Most Read: Opinions

direct signup

Today’s Opinions poll

Would you use an app that tells you the partisan affiliation of products you're considering buying?

Submit
Next
Review your answers and share

Join a Discussion

Weekly schedule, past shows

Erik Wemple
On Twitter E-mail |  On Twitter Follow |  On Facebook Fan |  RSS RSS Feed
Posted at 09:05 AM ET, 06/30/2011

The Washington Monthly and adverbs -- a love affair

The Washington Monthly does yeoman’s work on national policy. Tear open the current issue, and dig in to the Phillip Longman story on not-so-high-speed rail -- a fine blend of analysis, facts and anecdotage. Who knew that the overnight train from D.C. to Chicago was such a big deal?

Suzanne Mettler’s cover piece, too, brings in-depth reporting to timely matters. It’s a slap at what she calls the “submerged state,” the system of tax breaks designed to encourage a range of activities. And I would have read the entire story if I hadn’t gotten distracted.

The culprit here wasn’t a usual suspect, like Twitter or something. It was Mettler’s repeated use of the laziest sentence structure in written expression. Unfortunately, this structure persists. Surprisingly, it hasn’t attracted much media attention. Ironically, it mimics a pretty effective pattern of spoken language. Ultimately, it has to go.

We’re talking, of course, about the “-ly”adverb-cum-comma construction, known in these parts as LACC. LACC is a shortcut, a crutch for writers who can’t be bothered to infuse their sentences with the sentiment conveyed by the prefatory adverb. Instead of writing “Ironically,...” it would be better to find a way to sow irony into the heart of the sentence.

What better way to attack the problem than to examine Mettler’s repeated LACCisms, and offer an edited version? In some cases, the solution is Ctrl-X. Have a look:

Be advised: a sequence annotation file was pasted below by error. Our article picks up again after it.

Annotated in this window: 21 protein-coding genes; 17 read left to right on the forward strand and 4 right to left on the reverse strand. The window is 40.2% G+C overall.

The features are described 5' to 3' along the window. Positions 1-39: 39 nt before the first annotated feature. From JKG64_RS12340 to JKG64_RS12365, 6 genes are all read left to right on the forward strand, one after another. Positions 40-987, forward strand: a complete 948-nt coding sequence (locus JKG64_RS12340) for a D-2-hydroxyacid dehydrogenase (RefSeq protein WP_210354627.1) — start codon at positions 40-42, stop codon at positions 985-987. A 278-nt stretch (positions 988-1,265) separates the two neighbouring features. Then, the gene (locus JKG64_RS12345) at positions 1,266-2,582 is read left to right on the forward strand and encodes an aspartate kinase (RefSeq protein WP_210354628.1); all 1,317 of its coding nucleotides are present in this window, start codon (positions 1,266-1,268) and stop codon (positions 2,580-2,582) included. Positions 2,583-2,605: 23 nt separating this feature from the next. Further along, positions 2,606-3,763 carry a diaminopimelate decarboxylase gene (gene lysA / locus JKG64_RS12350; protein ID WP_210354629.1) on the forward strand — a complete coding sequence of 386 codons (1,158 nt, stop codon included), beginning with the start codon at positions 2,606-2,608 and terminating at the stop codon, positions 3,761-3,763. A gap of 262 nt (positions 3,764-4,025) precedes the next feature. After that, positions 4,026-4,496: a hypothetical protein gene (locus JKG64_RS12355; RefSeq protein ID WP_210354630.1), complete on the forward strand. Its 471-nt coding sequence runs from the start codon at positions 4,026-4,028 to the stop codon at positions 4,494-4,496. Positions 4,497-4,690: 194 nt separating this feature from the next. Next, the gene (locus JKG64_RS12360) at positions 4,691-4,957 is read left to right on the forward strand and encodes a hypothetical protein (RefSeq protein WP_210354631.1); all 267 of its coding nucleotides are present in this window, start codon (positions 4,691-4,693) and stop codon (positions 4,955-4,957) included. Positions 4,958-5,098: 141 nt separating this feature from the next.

LACC: “Not surprisingly, most beneficiaries of the G.I. Bill who took part in the survey acknowledged that they had been given a leg up by the government.”

De-LACC: “Most beneficiaries of the G.I. Bill who took part in the survey acknowledged getting a boost from the government.

LACC: “Understandably, to many people tax breaks may seem substantively different from traditional social benefits.”

De-LACC: “Shrouded in reams of minutiae, tax breaks bear a different public impression than do traditional social benefits.”

LACC: “Remarkably, despite the vast drain such provisions impose on federal resources, policymakers have mostly allowed them to grow unchecked.”

De-LACC: “Though such provisions drain the treasury, policymakers for some reason have promoted them.”

LACC: “Evidently, beneficiaries of visible policies understood that taxes help to pay for such programs, whereas those who prospered from the policies of the submerged state failed to grasp that connection.”

De-LACC: “Beneficiaries of conventional social progams understood that they were funded by taxes, whereas beneficiaries of the submerged state failed to grasp the connection.”

LACC: “Not surprisingly, given the invisibility of tax expenditures to most Americans, they generate a passive public.”

De-LACC: “Americans are oblivious to invisible tax-code welfare, and why shouldn’t they be?”

LACC: “Instantly, the proposal set in motion the typical politics of the submerged state, as vested interests rallied to defend their pet policies while the public remained out of the loop.”

De-LACC: “The moment it hit Washington’s BlackBerrys, the proposal ignited the typical politics of the submerged state, as vested interests rallied to defend their pet policies while the public remained out of the loop.”

LACC: “Fortunately, and rather ironically, the coming showdown over raising the debt ceiling presents a golden opportunity to substantially scale back the submerged state—and to advance progressive goals in the process.”

De-LACC: “The coming showdown over raising the debt ceiling presents a welcome chance to hollow out the submerged state while also advancing progressive goals.”

By  |  09:05 AM ET, 06/30/2011

 
Read what others are saying
     

    © 2011 The Washington Post Company